Posts tagged: books
I’ve been thinking about the life cycle of books. Well, about my books, anyway.
Lately, realizing it was time to thin the shelves in my library downstairs, I’ve been going through them one by one, bagging up the books that no longer interest me or attract me enough to keep. First, the books go to Auntie’s Bookstore’s “used books” desk. The bookstore staff takes what they want, what they think they can resell, and add a percentage of the original price of the book to my in-store account. I come back a few hours later, pick up what they can’t use and donate what’s left in the bag to a favorite charity.
They exercise has opened my eyes to the deeply personal side to what we choose to read. My bag has been filled, time and time again, with fiction, travel guidebooks—so many guidebooks— literary classics, reference books and a variety of books written around the periods of history that interest me most. (It must say something that I’ve carried out hundreds of books and there was not one self-help title among them.)
Of course, I haven’t returned empty-handed. I’ve already used my account at Auntie’s several times, bringing home a new book that caught my eye.
So far, after a month of excavating, bringing up one bag of books at a time, I’ve only regretted letting one go. Within days of donating it, one of the short stories in the book crossed my mind and I wished I could put my hands on it. I guess I’ll have to replace that one.
I’d love to know what you read, what you keep and how you share what you no longer want or need. Do you donate? Pass along to a friend?
Cheryl-Anne Millsap’s audio essays can be heard on Spokane Public Radio and on public radio stations across the U.S. She is the author of “Home Planet: A Life in Four Seasons” (available at Auntie’s Bookstore in Spokane) and can be reached at email@example.com
There is a house down the street from where I live and I often pass it on my afternoon walks through the neighborhood. It is a small white house, a classic Cape Cod, probably built in the lean years before the second World War. There is ivy climbing up the chimney and a tall evergreen tree anchors one corner of the front yard.
Most days, there is nothing about the little house that would draw your attention. It is like a hundred others in the city. But if you pass it on a summer evening, just at the softest part of the day when the sky is darkening to a deep shade of violet but still light at the western edge of the horizon, maybe a few of the earliest stars are already out, it’s possible the front door will be open. And through the screen door you can see into the small living room of the compact house where two baby grand pianos sit side by side, situated so that the pianists can see one another as they play.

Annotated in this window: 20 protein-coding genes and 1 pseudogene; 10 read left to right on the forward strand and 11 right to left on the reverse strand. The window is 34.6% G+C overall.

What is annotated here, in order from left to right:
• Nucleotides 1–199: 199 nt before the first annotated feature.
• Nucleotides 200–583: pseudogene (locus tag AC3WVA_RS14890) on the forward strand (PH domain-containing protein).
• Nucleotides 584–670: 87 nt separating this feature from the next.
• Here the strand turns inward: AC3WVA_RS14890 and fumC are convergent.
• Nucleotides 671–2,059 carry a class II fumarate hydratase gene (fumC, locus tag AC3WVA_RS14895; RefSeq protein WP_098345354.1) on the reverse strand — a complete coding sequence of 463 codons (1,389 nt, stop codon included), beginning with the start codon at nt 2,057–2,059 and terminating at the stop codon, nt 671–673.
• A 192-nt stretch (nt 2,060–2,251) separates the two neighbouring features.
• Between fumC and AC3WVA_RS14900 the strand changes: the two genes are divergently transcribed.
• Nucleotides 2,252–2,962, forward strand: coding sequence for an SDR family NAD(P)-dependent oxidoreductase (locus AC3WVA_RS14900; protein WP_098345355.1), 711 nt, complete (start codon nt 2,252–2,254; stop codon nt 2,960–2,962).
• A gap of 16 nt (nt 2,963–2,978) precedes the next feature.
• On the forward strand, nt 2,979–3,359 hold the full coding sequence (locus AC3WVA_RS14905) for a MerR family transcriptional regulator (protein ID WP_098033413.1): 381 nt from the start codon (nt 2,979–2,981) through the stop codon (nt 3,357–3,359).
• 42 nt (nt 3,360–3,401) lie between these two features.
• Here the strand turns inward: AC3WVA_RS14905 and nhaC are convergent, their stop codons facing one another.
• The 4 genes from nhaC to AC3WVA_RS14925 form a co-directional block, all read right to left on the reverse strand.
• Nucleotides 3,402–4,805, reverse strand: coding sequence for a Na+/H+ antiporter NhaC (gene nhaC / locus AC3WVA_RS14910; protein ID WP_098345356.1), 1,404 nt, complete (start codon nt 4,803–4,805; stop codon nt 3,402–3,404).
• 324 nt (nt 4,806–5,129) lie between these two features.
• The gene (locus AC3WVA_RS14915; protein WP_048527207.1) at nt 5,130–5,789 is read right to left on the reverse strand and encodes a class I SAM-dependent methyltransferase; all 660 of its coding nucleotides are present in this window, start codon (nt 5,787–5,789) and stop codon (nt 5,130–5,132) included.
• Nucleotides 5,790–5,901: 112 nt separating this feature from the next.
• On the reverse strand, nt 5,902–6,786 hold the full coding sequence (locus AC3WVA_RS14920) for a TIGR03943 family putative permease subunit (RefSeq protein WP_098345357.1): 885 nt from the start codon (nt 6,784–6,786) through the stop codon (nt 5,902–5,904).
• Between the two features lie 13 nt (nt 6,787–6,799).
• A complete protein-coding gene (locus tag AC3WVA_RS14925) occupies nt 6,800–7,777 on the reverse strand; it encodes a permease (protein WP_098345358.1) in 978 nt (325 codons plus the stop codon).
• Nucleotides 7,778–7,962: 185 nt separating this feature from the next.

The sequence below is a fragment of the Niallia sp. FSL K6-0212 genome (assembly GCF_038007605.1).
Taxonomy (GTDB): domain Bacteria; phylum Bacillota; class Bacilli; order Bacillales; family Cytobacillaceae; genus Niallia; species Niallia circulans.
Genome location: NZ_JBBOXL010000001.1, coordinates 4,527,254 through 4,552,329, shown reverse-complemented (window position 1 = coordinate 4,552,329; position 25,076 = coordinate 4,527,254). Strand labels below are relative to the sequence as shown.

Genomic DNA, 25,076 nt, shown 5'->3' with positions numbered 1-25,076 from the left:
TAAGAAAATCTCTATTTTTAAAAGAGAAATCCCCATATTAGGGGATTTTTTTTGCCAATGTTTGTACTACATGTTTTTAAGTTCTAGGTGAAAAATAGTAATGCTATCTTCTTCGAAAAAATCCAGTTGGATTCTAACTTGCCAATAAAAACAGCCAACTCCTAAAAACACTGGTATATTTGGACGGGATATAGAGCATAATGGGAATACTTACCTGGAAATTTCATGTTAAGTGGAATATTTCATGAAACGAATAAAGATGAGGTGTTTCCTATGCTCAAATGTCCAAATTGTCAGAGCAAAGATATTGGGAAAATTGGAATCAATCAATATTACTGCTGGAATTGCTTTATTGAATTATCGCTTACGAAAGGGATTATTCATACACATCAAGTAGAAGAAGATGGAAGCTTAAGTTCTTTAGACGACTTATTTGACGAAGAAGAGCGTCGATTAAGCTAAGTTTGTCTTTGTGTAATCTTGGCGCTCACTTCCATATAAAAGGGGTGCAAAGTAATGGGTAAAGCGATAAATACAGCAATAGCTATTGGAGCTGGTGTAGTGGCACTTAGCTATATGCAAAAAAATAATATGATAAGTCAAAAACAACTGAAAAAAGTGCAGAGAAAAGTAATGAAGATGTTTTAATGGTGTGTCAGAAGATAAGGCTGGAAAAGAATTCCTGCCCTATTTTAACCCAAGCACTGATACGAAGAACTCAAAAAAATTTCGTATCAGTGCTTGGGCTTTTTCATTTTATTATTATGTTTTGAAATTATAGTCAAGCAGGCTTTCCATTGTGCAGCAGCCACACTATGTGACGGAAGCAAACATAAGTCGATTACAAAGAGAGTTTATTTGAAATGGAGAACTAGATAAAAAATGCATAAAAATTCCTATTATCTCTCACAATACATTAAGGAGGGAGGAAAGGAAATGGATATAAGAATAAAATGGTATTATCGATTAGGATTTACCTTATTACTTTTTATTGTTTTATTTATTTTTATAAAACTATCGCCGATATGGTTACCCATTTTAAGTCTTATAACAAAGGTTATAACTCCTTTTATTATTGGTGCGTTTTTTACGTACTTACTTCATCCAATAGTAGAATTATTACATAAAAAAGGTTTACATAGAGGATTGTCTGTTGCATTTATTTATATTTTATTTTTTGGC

I know nothing about the house or the people who live there, but to my way of thinking it is the pianos that tell the story, the way they fill the room, claiming it as a place where music is, or has been, made. When I look into that room I see love. There are people there who love music enough to make it the center of the house.
Once, at the end of a day in Paris, I walked down a narrow street near the Latin Quartier and past an apartment building. A tiny slice of one of the apartments was visible through the open terrace doors and I could see a faded but still elegant armchair, upholstered in a soft blue velvet that was worn in places from years of use. Tall shelves filled with rows and rows of books lined the wall and a lamp cast a soft glow over the chair.
With nothing more than a glimpse into the room I could imagine the person who lives there. I could see him (I don’t know why, but it felt like a man’s room) come home each evening, scan the shelves, select a book and then settle into the chair to read. From the outside, the building gave no clue to its inhabitants. Rows of windows shuttered the lives of those inside, but the love of books, the familiar and satisfying feel of a favorite book in one’s hands, spilled out out through the open door, carried into the night by the golden lamplight.
The peek into those two rooms has changed the way I think about my house. Now, I try to look past the usual clutter, the sleeping, shedding, cats and dog, past the unfinished projects on my to-do list. I focus hard on the way the chairs sit next to the window, perfect for watching the seasons change and the parade of people on the way to the park. I look at the books I’ve collected over a lifetime and the photographs I’ve taken of the people and places I love.